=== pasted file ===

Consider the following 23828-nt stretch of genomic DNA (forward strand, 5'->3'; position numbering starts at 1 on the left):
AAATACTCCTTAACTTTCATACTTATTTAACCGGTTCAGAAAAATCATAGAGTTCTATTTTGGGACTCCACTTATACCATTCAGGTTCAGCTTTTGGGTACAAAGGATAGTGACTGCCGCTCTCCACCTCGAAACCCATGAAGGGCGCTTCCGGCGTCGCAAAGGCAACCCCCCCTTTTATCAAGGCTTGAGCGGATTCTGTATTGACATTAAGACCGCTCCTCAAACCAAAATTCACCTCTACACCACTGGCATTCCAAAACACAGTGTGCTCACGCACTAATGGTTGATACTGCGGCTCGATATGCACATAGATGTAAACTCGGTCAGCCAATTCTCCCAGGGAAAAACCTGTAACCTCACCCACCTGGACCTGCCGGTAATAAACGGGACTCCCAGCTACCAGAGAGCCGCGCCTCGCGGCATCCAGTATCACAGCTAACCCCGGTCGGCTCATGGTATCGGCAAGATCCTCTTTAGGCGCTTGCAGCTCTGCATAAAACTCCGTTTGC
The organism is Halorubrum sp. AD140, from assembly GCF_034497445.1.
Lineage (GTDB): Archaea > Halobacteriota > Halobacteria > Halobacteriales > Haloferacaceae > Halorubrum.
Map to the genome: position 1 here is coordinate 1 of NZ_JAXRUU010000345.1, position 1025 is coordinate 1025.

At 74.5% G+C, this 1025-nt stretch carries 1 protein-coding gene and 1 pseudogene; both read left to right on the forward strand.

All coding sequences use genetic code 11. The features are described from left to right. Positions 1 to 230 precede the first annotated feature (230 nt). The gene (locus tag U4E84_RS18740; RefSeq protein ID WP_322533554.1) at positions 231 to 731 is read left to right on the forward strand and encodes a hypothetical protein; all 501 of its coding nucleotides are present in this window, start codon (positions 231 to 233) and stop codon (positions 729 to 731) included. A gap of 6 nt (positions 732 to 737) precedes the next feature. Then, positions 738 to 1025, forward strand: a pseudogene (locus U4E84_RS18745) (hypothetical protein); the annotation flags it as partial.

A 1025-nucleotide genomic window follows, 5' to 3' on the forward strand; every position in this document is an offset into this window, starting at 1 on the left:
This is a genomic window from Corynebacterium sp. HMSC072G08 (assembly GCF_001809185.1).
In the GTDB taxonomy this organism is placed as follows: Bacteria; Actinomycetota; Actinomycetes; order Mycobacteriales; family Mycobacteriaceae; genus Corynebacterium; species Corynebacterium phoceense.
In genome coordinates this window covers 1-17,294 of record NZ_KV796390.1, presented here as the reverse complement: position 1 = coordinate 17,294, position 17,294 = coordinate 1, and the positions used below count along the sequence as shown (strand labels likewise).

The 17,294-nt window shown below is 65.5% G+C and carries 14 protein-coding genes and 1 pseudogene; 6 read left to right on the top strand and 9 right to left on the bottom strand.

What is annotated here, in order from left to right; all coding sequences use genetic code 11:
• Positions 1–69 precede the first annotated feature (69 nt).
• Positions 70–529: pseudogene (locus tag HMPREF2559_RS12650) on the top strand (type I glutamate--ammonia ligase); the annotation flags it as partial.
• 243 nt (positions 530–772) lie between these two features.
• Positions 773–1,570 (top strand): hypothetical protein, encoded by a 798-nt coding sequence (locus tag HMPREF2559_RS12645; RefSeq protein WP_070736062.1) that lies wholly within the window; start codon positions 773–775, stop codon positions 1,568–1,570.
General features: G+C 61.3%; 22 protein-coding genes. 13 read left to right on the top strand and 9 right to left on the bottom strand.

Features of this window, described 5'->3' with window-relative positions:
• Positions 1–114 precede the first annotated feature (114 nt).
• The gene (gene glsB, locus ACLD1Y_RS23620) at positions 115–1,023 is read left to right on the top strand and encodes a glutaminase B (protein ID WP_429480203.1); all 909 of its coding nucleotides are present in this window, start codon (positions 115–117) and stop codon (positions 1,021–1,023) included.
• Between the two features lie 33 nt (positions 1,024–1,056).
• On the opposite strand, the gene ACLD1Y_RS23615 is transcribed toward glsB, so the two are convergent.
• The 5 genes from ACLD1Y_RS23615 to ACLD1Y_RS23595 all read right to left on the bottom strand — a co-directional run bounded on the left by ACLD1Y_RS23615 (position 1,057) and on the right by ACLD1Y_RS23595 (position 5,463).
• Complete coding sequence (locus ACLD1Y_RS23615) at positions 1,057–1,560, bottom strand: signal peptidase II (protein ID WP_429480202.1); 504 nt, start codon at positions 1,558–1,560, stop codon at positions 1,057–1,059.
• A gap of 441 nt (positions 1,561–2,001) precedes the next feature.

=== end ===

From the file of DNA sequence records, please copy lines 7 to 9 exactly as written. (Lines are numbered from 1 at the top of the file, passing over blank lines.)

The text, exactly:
All coding sequences use genetic code 11. The features are described from left to right. Positions 1 to 230 precede the first annotated feature (230 nt). The gene (locus tag U4E84_RS18740; RefSeq protein ID WP_322533554.1) at positions 231 to 731 is read left to right on the forward strand and encodes a hypothetical protein; all 501 of its coding nucleotides are present in this window, start codon (positions 231 to 233) and stop codon (positions 729 to 731) included. A gap of 6 nt (positions 732 to 737) precedes the next feature. Then, positions 738 to 1025, forward strand: a pseudogene (locus U4E84_RS18745) (hypothetical protein); the annotation flags it as partial.

A 1025-nucleotide genomic window follows, 5' to 3' on the forward strand; every position in this document is an offset into this window, starting at 1 on the left:
This is a genomic window from Corynebacterium sp. HMSC072G08 (assembly GCF_001809185.1).